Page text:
"Relative major" and "relative minor" are terms typically used to describe keys with identical key signatures and root notes a minor third apart. So, when we compare C minor and Eb major, the key signature is 3 flats and C and Eb are a minor third apart, so we say C minor is the relative minor of Eb major, or vice versa, that Eb major is the relative major of C minor. Another common example is the 0b/0# natural key signature and the relationship between C major and A minor.

Now, if we compare Ab major to C minor, we can't get too far off the ground since Ab is a major third away from C, not a minor third. However, if we get a little creative we can come up with a logical answer:

Let's consider that both chords come out of the same heptachord (set of 7 notes, a.k.a. key signature). We need the notes Ab, C, Eb, and G, which means the fewest number of flats we can use is going to be 3 (see also: Order of flats). This is convenient, because the relative major of C minor is Eb major, or 3 flats.

Now, the "creative" part is that I'm going to extend our terminology to make use of the diatonic "church modes" (lydian, ionian, mixolydian, dorian, aeolian, etc.), so that we can talk about any keys relative to one another that share the same key signature. Aeolian and minor as terms here are interchangeable, since their key signatures are identical.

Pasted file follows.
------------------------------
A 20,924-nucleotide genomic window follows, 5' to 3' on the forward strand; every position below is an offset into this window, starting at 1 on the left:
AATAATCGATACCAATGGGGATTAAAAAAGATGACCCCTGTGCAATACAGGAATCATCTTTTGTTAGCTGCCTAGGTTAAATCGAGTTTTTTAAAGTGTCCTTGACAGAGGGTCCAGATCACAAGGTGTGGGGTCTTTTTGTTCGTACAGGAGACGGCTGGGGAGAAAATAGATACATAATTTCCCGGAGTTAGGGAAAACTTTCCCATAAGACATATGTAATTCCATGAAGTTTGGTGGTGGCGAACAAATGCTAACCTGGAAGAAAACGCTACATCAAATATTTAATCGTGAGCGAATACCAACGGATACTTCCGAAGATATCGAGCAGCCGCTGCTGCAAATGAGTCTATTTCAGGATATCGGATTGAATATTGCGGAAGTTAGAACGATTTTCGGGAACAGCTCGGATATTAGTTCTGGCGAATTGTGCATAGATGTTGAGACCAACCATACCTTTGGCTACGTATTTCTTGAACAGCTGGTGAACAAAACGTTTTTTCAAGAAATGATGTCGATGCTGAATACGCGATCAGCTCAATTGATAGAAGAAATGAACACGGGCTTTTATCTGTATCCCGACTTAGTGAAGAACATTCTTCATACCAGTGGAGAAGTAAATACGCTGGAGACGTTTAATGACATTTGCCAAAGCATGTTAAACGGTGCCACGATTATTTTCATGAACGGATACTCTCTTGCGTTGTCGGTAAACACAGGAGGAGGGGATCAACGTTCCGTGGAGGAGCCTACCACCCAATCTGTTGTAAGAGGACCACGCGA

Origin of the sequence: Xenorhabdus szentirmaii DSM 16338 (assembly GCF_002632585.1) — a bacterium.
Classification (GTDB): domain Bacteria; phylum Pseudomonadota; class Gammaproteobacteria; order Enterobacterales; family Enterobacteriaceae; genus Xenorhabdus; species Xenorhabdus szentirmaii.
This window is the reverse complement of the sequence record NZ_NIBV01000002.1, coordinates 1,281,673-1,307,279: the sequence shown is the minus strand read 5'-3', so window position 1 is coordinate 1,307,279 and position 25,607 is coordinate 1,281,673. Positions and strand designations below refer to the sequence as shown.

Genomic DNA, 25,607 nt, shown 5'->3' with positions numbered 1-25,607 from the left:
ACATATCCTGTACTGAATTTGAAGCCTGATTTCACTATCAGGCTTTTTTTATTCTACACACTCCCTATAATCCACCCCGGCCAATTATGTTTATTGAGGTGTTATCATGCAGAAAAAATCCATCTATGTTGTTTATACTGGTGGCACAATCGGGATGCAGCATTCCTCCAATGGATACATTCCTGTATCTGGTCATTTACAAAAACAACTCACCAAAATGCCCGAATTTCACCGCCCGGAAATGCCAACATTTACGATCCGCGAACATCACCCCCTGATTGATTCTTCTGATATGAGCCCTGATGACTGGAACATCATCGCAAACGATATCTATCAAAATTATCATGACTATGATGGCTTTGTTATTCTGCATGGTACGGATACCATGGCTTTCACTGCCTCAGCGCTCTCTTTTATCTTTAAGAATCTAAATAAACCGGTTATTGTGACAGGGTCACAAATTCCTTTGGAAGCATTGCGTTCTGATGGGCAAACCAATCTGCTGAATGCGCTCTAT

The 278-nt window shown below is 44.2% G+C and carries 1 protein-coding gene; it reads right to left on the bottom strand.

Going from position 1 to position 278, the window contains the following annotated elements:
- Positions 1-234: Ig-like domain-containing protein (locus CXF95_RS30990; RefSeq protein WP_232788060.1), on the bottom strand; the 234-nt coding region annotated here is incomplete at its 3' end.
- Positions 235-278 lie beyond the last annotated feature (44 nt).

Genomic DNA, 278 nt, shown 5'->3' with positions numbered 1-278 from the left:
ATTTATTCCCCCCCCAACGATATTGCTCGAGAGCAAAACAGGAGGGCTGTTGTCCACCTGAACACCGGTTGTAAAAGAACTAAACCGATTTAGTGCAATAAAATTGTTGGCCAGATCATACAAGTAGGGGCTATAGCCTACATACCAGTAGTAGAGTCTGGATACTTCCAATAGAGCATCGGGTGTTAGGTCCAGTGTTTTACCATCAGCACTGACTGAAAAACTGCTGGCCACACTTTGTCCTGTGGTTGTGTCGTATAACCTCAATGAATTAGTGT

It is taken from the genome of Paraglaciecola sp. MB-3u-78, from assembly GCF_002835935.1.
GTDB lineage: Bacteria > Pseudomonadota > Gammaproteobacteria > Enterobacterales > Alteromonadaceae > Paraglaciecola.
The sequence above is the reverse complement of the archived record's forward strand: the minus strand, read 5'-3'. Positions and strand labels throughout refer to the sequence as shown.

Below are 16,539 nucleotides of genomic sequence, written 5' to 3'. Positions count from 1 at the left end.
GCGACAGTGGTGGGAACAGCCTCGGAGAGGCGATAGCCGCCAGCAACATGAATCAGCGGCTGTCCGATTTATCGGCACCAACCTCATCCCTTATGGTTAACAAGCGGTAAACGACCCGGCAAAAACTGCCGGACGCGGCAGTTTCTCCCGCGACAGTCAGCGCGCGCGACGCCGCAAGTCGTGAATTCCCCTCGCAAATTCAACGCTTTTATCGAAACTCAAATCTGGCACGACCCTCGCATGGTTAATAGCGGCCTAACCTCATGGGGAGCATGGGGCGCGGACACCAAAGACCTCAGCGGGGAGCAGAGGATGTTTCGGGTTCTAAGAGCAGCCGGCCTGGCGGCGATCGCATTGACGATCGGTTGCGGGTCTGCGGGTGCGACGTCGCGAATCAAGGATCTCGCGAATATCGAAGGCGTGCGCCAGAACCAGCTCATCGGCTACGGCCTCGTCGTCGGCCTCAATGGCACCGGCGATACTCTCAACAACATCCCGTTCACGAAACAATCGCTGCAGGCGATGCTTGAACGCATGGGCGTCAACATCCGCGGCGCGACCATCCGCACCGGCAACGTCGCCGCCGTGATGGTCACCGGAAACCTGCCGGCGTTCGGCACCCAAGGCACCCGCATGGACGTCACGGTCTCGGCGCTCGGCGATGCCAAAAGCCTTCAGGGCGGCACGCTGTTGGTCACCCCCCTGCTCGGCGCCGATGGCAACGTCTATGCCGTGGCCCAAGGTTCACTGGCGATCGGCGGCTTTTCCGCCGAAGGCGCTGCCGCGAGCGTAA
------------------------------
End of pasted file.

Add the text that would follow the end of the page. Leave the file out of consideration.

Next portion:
In this system, I would say that Ab major triad outlines the relative lydian to C minor, because in our key signature of 3 flats (we've already established that the relative major of C minor is Eb major, or 3 flats), the mode that starts on Ab is the lydian mode.

Sidebar: As another example of how I'd use this terminology, consider the chords G minor and A minor. It is possible to draw a relationship between them in the key signature of F (one flat) by saying the G minor triad outlines the relative dorian of A phrygian, and that the A minor triad outlines the relative phrygian of D dorian. This should work for any two chords that are possible within a single valid key signature.

Chords